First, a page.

One the one hand, historiography, says Slovenian sociologist Rastko Močnik (2008: 46), frequently falls into “retroactive legitimizing”. In this respect it is of interest to compare permanent exhibits in the main historical museums in the post-Yugoslav capitals, what one might call the canonized memory of the successor states, that is, examples of how “historicism paints an ‘eternal’ picture of the past” (Benjamin, 1998: 223). Belgrade student of Yugo-nostalgia Milica Popović (2016),in her comparative study of the historical museums in Belgrade, Zagreb and Ljubljana, convincingly shows that the Museum of Yugoslav History (in Belgrade) continues to cultivate the memory of the former state, both with its permanent exhibit and its occasional exhibitions; the Croatian Historical Museum (in Zagreb) and the Museum of Modern History in Ljubljana, on the other hand, have to a large degree distanced themselves from the Yugoslav past and are, in effect, national museums proper.24 The Sarajevo Historical Museum of Bosnia-Herzegovina does not have a permanent exhibit that covers the Yugoslav decades, but only sections covering the last two wars, in other words, the years 1992-1995 and 1941-1945. According to the fairly well-balanced permanent exhibit of the State Museum of Montenegro in Cetinje, in 1918 Montenegro lost its state identity, in 1945 it completed the process of renewing its state identity in the period between the two world wars, while in 1992, through a referendum, it opted for life in a joint state with Serbia. The most revisionist (and in its very display the most grotesque) is without doubt the newly-opened (in 2011) Museum of the Macedonian Struggle for Sovereignty and Independence, which portrays the Yugoslav period as the most difficult in the history of the Macedonian nation.25 In conclusion - national memory seen through the institution of museums has been, since the 1990s, more or less completely “de-Yugoslavized”.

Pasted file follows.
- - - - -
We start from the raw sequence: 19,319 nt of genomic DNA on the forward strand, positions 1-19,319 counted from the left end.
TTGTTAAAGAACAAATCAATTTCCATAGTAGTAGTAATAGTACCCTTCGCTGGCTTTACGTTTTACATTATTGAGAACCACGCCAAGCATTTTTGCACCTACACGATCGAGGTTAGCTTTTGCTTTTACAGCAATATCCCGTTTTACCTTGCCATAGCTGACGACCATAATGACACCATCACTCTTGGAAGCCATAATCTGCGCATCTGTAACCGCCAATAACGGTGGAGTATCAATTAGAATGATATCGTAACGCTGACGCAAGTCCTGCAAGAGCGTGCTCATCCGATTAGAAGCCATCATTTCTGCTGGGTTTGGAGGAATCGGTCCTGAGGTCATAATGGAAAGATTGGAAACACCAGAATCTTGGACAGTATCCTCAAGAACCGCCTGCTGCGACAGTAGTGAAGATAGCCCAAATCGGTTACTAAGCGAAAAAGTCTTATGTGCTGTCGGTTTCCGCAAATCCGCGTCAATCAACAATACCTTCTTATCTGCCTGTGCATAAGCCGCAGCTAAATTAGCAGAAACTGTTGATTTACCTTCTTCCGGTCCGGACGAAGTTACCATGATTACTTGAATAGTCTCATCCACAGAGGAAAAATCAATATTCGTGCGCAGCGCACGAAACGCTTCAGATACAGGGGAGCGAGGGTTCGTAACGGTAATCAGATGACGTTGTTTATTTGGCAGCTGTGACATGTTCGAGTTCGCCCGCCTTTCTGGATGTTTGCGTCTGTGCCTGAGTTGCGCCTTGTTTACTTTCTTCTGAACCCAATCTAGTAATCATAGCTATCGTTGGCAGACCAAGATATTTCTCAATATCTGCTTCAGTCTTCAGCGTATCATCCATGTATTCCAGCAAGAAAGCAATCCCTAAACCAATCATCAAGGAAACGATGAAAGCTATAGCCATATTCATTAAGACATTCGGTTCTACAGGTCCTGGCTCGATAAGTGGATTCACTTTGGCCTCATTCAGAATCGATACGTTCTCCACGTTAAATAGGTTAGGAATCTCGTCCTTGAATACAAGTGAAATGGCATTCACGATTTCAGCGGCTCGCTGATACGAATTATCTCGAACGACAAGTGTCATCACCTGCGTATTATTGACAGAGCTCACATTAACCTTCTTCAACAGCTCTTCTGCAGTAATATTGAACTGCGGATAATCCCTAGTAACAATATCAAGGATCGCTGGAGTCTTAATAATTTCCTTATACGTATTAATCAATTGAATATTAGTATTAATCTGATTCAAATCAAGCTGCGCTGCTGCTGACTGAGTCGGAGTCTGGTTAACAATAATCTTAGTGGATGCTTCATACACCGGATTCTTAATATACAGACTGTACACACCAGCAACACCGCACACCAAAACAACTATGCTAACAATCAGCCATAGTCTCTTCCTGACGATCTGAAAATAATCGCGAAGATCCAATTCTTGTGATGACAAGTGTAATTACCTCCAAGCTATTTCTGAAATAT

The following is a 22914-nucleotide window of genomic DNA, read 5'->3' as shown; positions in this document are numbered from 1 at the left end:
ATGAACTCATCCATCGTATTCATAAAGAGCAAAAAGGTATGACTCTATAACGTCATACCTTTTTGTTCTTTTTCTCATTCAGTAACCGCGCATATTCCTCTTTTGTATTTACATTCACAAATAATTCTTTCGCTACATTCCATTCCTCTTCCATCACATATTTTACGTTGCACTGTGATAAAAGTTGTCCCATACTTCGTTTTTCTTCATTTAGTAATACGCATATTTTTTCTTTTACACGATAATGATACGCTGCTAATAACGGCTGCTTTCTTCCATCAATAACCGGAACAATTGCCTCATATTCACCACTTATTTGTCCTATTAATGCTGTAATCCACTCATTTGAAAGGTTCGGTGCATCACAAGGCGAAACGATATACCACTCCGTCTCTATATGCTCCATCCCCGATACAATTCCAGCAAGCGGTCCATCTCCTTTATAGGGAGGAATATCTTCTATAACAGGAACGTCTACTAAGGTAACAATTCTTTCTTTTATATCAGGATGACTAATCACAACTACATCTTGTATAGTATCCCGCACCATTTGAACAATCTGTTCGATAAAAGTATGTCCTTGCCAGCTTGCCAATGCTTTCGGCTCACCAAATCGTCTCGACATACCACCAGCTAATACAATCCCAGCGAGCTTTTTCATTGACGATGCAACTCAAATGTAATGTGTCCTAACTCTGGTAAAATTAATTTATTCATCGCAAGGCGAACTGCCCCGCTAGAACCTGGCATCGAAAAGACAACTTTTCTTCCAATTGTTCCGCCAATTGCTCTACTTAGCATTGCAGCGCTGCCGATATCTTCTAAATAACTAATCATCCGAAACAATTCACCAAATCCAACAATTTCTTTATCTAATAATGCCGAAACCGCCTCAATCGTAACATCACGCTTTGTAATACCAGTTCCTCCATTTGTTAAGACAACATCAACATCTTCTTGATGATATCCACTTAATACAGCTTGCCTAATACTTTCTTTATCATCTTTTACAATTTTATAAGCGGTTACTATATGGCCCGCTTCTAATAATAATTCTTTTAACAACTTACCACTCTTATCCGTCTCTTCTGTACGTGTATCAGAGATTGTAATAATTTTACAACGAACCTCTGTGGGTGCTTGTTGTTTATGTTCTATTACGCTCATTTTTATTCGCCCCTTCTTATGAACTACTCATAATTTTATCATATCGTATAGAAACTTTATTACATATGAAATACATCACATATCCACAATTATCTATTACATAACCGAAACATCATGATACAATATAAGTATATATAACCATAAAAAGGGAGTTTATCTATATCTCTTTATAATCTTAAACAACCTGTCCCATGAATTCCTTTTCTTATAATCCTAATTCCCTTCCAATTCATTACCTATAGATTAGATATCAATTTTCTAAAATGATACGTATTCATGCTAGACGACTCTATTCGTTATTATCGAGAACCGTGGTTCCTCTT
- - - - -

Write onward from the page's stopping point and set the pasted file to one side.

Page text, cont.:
On the other hand, according to the view of the American scholar of holocaust memory Michael Rothberg (2009: 12), “multidirectional memory assumes that collective memory is partially free of the ballast of exclusive versions of collective identity and accepts that memory both intersects and connects different places across space, time and culture. The post-Yugoslav period is replete with examples of such trans-national memory, memory about the same past that is unorthodox and characterized by a non-exclusive pluralism and which can be seen in different media: in documentary films26, comedy series27, Yugo-nostalgic music28, in the theater29, and on television channels such as Klasik TV based in Zagreb, which broadcasts Yugoslav films and other similar programs, or Jugoton TV with ex-Yugoslav music. Today on the walls of buildings in cities from Vardar (Macedonia) to Triglav (Slovenia- trans.) we can find a plethora of Yugo-philic and Yugo-phobic graffiti and street art (Velikonja, 2016). Even if I turn around the focus of research and microscopically study the memories of individual people, I find a similar multi-directionality of memory and nostalgia, for example, amongst the users of social media and Internet discussion forums, on blogs and web pages. The same applies to memorial books, placed in museums showcasing events from World War II in different parts of the former Yugo.30

7. Nostalgia as Memory Minus Pain